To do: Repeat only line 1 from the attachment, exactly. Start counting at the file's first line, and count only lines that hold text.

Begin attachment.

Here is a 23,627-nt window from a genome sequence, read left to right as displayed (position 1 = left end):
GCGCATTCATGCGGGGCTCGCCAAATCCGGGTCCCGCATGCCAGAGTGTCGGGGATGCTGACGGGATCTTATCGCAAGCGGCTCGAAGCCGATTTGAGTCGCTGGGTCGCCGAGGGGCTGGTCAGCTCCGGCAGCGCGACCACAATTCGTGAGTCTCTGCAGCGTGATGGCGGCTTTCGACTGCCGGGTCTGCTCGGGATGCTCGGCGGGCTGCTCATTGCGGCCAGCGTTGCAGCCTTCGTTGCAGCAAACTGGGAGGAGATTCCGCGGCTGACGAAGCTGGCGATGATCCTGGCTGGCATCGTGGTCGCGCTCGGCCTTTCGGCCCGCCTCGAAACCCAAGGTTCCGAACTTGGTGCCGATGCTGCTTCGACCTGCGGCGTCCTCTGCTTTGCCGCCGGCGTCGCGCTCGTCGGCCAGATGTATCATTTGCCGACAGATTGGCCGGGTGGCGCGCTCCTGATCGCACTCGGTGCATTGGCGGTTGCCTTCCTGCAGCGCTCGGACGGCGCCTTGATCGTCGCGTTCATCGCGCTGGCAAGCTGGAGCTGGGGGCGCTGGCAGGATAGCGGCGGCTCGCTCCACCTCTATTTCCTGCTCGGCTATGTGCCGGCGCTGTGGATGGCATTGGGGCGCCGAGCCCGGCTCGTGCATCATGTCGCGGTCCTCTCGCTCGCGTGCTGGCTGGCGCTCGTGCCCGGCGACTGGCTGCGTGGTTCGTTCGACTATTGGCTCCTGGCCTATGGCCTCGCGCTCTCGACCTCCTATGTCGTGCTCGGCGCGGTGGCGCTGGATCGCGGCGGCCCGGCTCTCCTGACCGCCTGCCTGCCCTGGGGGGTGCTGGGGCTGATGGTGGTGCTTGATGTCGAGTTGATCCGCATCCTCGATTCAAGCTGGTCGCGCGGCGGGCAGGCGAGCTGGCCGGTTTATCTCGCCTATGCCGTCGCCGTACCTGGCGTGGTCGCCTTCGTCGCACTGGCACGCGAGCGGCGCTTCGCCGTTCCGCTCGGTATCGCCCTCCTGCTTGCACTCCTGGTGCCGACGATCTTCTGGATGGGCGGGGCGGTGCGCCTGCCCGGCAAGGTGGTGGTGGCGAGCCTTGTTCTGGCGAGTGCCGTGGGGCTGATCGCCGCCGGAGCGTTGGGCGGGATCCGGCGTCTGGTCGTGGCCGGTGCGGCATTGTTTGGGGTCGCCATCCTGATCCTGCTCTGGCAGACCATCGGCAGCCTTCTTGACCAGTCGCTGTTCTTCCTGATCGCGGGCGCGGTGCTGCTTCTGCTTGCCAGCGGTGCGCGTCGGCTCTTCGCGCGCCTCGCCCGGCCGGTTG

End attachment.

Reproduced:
Here is a 23,627-nt window from a genome sequence, read left to right as displayed (position 1 = left end):